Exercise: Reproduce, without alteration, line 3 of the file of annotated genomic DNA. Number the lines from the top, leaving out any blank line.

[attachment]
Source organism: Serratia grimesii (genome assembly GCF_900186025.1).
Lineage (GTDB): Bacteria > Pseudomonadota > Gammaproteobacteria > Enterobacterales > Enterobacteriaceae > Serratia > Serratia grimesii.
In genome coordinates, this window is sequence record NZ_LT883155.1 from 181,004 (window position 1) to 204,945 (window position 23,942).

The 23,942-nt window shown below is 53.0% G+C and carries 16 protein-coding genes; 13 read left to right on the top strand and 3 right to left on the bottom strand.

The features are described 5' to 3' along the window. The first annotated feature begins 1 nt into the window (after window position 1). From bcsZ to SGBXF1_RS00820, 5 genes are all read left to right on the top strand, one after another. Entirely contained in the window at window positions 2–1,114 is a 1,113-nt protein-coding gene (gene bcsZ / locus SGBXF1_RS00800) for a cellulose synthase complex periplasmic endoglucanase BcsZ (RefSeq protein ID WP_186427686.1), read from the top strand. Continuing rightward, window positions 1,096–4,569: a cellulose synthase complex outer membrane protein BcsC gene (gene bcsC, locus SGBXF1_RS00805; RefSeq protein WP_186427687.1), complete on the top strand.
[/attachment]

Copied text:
In genome coordinates, this window is sequence record NZ_LT883155.1 from 181,004 (window position 1) to 204,945 (window position 23,942).